I'm not going to comment on specific competitive actions, Jim. But, I think we've said in the past that we're going to price to get paid for what we do. And there've been some regions which have been with very weak pricing. We've got our prices, just about where we can make money and we are not the business of taking care of unprofitable market share. So we have got into a spot where we can make money and it's I would say that those adjustments have been made and things have settled down.

Jim Barrett - CL King & Associates

That makes sense. And on a related note your Washingtonville plant, since that has opened up like have you been gaining market share in the Northeast as a result of that plant and can you talk a bit about how the opening of that plant, which is obviously low cost, how that has changed the pricing dynamic in the Northeast?

William Foote

One of my forbearers he used to say cost is something that can burn your pocket, whereas price is area where everyone we've worked on the price side to get paid for what we do and you can see we have made good progress on the cost side and Washingtonville has helped. We were not -- we're managing this for profitability and the cost side of Washingtonville has contributed to that improvement. But we're not, we never priced up the cost, we price up on a cost of a proper value and will continue to do that.

Jim Barrett - CL King & Associates

Okay. And you were operating above your cash cost from what I can tell on the quarter. Is that true for the competitors who are under cutting the company or is it a mixed bag?

William Foote

I think it's a mixed bag, we're getting -- we're probably getting to a spot we are most in clover (ph) but I wouldn't say that's true for everybody.

D. Rick Lowes

Its really not the across all plants.

Jim Barrett - CL King & Associates

Right, hey, thank you both.

William Foote

Thank you.

Operator

Our next question comes from Todd Vencil from Davenport. Please go ahead.

Todd Vencil - Davenport & Company Llc

Thanks guys. Good morning.

William Foote

Good morning Todd.

Todd Vencil - Davenport & Company Llc

All of my questions have been answered. But drilling down a little bit on a couple of them. Can you guys tell us what the price at United States Gypsum was at the end of the quarter?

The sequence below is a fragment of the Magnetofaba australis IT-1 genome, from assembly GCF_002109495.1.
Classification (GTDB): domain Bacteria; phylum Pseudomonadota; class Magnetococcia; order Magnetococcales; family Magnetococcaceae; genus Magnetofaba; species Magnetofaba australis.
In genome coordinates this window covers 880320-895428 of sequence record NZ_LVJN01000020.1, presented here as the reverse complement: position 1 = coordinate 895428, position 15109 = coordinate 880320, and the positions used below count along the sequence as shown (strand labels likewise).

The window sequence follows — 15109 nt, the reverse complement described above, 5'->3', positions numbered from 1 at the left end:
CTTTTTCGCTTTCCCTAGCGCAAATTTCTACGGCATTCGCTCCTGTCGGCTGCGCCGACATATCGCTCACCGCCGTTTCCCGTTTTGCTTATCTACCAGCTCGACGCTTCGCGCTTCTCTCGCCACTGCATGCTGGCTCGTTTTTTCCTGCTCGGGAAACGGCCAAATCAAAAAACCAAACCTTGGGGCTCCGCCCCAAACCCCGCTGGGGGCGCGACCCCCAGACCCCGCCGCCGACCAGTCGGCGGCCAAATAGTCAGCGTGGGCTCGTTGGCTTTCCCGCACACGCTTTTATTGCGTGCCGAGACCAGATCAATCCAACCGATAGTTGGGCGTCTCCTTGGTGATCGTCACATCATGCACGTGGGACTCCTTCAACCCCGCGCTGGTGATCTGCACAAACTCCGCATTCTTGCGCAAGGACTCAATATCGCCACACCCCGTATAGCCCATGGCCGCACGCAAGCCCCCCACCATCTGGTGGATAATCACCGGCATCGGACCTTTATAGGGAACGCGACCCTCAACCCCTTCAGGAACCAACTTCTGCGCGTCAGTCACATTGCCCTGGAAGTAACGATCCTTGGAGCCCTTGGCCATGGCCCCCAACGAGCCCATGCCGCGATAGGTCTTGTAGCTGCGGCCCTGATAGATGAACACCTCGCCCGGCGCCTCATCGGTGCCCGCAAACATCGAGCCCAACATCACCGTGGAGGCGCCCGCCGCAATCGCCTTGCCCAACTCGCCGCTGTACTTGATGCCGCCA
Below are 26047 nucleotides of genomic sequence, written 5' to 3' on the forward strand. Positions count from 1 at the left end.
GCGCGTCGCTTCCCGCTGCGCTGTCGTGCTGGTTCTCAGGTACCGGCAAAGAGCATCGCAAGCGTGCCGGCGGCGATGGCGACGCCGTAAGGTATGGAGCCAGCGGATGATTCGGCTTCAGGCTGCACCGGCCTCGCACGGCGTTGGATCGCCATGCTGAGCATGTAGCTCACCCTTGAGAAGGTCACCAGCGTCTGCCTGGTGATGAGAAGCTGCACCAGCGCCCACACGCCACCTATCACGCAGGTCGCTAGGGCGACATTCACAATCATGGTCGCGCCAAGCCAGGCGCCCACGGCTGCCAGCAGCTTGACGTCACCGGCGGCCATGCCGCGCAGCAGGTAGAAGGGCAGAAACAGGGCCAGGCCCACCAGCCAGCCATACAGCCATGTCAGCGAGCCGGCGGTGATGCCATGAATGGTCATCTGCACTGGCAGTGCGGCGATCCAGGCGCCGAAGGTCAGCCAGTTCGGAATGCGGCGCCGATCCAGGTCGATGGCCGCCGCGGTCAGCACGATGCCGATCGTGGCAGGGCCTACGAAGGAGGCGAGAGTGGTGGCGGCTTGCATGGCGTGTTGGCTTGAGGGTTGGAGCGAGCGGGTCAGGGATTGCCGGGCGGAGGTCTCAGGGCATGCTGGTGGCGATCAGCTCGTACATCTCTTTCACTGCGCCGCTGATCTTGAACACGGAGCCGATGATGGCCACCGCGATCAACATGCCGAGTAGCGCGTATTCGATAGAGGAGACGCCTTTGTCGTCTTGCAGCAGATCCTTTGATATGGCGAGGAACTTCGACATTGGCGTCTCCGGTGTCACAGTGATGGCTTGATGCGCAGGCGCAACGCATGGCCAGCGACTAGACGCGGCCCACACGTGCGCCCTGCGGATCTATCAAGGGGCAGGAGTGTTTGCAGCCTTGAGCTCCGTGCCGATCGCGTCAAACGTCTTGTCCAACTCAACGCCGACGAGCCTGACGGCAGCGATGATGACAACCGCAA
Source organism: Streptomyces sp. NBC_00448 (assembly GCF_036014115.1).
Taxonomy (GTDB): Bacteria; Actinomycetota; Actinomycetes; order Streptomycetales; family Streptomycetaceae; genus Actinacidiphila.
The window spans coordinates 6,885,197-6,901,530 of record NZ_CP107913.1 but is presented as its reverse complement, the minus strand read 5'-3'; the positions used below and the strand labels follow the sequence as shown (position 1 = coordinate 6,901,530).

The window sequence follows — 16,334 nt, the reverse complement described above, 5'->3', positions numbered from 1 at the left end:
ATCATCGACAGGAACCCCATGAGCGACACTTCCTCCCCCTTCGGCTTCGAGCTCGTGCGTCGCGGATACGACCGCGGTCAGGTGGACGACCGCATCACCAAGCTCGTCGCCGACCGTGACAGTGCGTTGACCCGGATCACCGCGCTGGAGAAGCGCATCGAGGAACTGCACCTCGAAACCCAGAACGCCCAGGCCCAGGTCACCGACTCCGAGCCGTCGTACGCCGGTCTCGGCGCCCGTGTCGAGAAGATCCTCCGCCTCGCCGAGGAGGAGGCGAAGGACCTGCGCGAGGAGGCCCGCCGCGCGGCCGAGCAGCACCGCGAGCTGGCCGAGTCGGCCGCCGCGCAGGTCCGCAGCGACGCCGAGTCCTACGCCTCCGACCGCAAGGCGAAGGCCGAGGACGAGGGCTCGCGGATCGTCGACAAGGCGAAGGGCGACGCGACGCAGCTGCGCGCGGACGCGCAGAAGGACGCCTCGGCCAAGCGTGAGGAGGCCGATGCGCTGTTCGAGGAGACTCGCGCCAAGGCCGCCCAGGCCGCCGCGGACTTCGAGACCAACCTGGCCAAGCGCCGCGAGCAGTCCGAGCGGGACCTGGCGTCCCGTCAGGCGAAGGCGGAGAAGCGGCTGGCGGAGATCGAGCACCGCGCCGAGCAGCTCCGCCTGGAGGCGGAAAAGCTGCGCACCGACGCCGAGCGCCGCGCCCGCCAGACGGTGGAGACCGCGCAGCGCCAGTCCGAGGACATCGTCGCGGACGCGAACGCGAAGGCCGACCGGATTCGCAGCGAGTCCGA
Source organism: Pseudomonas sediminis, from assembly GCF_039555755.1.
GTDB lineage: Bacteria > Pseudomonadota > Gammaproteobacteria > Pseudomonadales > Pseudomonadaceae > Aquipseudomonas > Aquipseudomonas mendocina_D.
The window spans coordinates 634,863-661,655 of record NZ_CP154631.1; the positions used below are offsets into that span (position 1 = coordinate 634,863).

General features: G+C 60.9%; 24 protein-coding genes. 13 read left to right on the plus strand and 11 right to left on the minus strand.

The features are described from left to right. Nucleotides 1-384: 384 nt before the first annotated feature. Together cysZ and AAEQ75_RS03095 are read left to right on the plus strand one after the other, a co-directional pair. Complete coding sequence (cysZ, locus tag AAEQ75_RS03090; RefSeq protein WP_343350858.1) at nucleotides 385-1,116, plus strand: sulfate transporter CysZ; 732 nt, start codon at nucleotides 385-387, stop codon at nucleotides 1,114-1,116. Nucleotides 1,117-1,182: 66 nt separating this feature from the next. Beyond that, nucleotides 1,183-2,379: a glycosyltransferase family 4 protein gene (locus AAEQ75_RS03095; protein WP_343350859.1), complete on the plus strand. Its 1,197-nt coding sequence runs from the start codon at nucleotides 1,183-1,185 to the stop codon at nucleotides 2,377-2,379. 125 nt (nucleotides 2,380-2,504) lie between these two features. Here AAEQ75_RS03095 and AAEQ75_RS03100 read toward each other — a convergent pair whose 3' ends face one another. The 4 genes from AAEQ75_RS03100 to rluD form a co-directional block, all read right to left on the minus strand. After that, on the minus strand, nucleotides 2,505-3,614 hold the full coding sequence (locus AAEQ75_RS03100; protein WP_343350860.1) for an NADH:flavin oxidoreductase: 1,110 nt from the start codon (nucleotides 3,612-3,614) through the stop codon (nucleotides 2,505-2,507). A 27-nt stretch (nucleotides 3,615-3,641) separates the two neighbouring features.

William Foote

We don't disclose that, the average price for the quarter is reported and 121, whereas at the fourth quarter was about 119.

Todd Vencil - Davenport & Company Llc

Got it, okay. Turning to gas, I know it would be kind of digging in. Let me ask just one question by way which is, the gas sort of stays where it is for the rest of the year, would your sort of cost that you guys perceive stay where it was in the first quarter which is to say, I guess, are you sort of at a linear level, all through the year on the hedges?

Richard Fleming

The hedges are pretty linear through the course of the year, but obviously, we're benefiting from the 40% which is not hedged and then going at 2010, you'll see a big jump.

Todd Vencil - Davenport & Company Llc

Right. Okay. And you guys are not hedged at all for 2010?

Richard Fleming

We're just about a tad hedged, about 16% and we're not adding any hedges right now.

Todd Vencil - Davenport & Company Llc

You can tell with the prices for 2010?

Richard Fleming

That was done actually at higher levels around $9.

Todd Vencil - Davenport & Company Llc

Got it. I guess it's kind of a bigger picture question. You talked about in fact your goal is in fact to be free cash flow positive, after interest and cash debt. What just broadly speaking, what's the -- how long do you think it should take to get there? At the current level of demand and seeing what you're seeing?

William Foote

Well. I mean, as I mentioned in my remarks, we're going to relentless in terms of getting there. We've never promised that we would be there for the full year 2009, but that we have indicated that it's object to be there on run rate, toward the end of this year. Even hopefully the middle part. So we are working aggressively to achieve that objective.

There is still lot of questions, do you have additional opportunities to improve the performance of the company. I guarantee you that we have a team of people looking at every opportunity and one thing that we've learned over the years is, there is no such things as fixed cost. So we are going after every opportunity to further improve our cost performance. We don't expect a lot of help as mentioned from the marketplace this year but we will achieve that objective and it is a management prerogative.

Todd Vencil - Davenport & Company Llc

Great Okay, thanks.

Operator

Our next question comes from MarkWeintraub from Buckingham Research. Please go ahead.

Mark Weintraub - Buckingham Research Group